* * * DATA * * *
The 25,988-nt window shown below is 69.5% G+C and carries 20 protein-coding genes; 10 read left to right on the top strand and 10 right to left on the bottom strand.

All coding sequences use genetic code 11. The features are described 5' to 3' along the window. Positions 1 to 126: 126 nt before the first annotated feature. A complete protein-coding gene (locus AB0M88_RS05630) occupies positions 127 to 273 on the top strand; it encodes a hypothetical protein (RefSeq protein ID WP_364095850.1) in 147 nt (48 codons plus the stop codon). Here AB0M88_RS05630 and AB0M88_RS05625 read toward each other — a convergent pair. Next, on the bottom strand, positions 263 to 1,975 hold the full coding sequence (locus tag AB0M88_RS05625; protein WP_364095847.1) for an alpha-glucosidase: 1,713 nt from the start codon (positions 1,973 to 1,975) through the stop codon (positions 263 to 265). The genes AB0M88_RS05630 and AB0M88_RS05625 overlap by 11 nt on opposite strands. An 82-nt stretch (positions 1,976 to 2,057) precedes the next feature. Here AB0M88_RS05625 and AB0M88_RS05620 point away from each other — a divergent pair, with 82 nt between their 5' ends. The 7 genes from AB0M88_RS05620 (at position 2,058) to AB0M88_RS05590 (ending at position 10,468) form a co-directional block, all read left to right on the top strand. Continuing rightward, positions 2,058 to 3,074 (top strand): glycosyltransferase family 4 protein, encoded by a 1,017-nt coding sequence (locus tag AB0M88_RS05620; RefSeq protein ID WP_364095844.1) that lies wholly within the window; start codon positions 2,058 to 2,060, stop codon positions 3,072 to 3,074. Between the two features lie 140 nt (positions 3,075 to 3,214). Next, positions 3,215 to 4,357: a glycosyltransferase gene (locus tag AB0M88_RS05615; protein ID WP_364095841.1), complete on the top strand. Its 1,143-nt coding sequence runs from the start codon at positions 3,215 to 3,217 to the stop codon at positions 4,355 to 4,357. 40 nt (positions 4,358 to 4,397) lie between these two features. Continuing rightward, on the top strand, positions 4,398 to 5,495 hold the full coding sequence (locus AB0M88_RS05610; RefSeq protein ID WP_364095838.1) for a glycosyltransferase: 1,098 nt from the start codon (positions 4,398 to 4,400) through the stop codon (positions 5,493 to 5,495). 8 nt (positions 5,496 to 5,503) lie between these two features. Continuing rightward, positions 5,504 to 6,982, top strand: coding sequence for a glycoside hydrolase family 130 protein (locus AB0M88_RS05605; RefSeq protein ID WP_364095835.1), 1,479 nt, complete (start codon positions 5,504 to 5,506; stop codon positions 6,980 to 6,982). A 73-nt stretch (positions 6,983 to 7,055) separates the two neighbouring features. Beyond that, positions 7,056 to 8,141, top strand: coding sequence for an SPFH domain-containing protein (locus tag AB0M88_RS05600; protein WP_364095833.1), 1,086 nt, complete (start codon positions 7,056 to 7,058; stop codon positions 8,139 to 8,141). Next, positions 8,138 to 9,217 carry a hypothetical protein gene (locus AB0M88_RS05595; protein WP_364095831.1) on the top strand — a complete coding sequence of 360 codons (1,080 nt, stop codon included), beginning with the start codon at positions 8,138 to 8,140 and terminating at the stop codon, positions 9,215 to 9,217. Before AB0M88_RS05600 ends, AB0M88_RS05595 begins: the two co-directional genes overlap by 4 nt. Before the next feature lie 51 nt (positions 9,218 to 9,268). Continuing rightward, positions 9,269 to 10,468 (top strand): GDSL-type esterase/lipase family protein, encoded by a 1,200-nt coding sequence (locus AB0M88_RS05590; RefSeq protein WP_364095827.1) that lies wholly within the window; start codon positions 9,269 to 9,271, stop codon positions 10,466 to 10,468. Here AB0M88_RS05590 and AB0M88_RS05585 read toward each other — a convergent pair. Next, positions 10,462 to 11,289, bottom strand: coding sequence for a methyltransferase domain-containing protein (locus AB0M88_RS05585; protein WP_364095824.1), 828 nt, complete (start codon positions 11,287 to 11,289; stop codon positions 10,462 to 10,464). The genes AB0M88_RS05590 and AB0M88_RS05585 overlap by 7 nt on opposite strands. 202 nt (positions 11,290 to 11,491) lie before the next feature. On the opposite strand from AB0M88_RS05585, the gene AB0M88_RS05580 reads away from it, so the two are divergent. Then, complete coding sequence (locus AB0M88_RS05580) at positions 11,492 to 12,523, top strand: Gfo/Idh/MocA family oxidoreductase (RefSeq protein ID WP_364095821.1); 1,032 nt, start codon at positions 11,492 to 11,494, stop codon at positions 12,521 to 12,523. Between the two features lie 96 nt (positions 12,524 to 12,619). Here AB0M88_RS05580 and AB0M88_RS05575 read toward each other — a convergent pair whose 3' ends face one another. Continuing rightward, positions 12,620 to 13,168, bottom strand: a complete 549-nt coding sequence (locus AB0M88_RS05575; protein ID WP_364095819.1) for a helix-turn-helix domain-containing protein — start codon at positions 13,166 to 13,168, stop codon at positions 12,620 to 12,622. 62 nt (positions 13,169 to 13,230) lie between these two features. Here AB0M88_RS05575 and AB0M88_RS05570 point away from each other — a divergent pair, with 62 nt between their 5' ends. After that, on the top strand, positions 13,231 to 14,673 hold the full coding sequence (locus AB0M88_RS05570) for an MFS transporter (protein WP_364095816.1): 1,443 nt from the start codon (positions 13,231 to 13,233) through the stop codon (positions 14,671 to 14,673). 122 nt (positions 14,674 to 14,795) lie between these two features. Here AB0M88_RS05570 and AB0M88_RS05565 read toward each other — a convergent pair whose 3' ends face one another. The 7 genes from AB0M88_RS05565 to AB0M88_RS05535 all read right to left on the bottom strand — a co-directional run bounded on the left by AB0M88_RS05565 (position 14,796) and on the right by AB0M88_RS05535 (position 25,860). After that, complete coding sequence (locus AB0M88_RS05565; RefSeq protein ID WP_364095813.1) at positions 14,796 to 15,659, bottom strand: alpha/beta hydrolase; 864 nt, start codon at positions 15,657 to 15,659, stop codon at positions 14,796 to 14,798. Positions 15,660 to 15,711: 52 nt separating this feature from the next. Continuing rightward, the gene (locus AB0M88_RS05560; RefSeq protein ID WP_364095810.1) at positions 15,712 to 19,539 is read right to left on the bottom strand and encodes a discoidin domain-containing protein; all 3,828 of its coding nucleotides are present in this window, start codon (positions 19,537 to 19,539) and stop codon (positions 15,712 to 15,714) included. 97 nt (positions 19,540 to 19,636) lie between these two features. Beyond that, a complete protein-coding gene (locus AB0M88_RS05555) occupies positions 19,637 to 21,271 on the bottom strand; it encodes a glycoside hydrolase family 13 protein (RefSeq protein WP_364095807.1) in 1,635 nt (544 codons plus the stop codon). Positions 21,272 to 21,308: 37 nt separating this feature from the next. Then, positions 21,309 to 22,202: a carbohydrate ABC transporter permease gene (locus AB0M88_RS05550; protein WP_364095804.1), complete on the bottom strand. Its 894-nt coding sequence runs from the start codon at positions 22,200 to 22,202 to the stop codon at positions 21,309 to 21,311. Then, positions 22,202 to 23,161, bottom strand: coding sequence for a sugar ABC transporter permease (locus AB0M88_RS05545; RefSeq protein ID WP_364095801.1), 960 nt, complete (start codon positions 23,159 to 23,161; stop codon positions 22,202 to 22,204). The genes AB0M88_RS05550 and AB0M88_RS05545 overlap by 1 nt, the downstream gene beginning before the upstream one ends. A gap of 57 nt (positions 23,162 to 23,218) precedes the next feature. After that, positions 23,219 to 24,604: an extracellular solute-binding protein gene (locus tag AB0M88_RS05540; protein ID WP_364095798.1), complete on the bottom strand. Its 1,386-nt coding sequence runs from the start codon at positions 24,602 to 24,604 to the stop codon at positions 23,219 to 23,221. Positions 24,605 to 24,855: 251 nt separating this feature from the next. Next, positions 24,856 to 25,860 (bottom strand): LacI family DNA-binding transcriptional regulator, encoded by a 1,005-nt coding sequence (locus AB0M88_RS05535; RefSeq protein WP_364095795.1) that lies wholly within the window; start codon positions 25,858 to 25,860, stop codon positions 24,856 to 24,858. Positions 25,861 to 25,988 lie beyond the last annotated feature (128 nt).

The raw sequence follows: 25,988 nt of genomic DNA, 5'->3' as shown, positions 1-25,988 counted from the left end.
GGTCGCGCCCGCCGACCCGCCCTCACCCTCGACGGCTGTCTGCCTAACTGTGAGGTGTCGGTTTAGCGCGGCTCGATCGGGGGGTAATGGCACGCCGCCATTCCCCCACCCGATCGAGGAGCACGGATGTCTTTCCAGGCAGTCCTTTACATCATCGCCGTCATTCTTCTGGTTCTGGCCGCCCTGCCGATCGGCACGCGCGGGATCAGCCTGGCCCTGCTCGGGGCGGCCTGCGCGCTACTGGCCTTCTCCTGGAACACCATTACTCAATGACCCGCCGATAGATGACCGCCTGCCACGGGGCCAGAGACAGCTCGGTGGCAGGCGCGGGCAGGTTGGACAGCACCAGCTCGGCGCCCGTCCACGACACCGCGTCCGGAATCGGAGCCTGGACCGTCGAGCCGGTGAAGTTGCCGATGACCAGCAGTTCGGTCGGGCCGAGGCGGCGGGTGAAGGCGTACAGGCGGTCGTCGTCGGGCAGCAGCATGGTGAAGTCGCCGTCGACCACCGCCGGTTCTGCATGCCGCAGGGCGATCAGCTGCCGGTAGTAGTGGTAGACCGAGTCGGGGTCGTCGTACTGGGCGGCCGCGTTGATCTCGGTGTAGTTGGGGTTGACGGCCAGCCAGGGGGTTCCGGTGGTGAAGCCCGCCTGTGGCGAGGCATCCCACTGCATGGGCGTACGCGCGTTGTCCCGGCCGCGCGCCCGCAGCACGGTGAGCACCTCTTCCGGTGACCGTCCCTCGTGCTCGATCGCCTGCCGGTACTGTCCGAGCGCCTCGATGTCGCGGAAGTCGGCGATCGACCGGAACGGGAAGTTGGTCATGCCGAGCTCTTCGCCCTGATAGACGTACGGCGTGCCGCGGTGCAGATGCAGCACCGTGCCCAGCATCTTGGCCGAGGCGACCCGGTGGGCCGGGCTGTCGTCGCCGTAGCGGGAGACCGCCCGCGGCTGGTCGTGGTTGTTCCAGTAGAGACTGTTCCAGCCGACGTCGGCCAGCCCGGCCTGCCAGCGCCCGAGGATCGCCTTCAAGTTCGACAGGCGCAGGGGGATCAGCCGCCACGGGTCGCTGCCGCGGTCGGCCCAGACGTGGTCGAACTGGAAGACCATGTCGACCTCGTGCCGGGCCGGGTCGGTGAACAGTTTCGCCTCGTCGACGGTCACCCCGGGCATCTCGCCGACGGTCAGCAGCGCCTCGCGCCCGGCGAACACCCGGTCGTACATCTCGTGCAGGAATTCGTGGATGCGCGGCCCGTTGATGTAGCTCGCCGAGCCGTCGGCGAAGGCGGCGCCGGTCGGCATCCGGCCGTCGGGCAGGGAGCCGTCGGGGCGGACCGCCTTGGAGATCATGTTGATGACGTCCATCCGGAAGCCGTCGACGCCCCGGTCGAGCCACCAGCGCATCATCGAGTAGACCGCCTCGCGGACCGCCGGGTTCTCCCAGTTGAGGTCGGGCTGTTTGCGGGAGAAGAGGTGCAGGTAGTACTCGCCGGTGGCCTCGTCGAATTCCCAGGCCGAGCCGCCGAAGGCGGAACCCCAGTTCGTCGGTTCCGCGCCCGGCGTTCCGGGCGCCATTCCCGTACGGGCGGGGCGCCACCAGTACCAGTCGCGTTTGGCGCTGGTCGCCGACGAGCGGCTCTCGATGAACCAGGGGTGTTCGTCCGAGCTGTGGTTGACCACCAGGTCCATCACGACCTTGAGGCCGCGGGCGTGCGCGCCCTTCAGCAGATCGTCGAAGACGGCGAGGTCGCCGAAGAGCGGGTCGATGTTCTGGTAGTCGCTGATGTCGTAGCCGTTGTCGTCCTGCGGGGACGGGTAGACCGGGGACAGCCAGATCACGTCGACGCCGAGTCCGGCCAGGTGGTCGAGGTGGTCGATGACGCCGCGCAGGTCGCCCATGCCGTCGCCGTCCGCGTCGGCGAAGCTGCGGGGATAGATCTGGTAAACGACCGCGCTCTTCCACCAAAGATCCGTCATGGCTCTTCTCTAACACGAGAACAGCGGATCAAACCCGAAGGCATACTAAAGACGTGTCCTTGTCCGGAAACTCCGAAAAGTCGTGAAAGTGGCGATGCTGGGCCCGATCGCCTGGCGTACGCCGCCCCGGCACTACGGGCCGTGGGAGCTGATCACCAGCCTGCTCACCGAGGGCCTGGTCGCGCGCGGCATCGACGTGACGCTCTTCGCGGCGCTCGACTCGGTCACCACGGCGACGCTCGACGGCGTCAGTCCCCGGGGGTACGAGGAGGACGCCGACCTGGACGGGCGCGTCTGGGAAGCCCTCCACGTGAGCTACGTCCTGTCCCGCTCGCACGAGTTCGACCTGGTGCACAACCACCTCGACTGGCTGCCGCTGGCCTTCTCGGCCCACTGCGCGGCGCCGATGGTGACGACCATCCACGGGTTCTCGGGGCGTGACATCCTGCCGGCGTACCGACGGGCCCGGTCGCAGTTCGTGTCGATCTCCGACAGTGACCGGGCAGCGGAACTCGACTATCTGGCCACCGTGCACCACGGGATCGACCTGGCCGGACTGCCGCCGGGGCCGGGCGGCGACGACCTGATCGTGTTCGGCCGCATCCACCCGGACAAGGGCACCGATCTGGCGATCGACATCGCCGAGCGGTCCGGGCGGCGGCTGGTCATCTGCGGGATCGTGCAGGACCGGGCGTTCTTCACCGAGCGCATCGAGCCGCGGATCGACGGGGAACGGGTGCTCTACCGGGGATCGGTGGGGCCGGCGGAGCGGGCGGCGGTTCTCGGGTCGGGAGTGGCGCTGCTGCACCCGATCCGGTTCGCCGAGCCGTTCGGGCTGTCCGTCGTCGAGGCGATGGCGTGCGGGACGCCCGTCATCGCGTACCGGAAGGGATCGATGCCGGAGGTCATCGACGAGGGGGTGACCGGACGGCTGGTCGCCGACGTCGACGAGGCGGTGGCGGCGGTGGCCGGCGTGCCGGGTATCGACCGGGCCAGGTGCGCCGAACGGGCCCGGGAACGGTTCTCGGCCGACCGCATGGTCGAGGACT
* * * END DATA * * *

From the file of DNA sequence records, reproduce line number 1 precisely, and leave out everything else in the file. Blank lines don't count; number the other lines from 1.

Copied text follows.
The 25,988-nt window shown below is 69.5% G+C and carries 20 protein-coding genes; 10 read left to right on the top strand and 10 right to left on the bottom strand.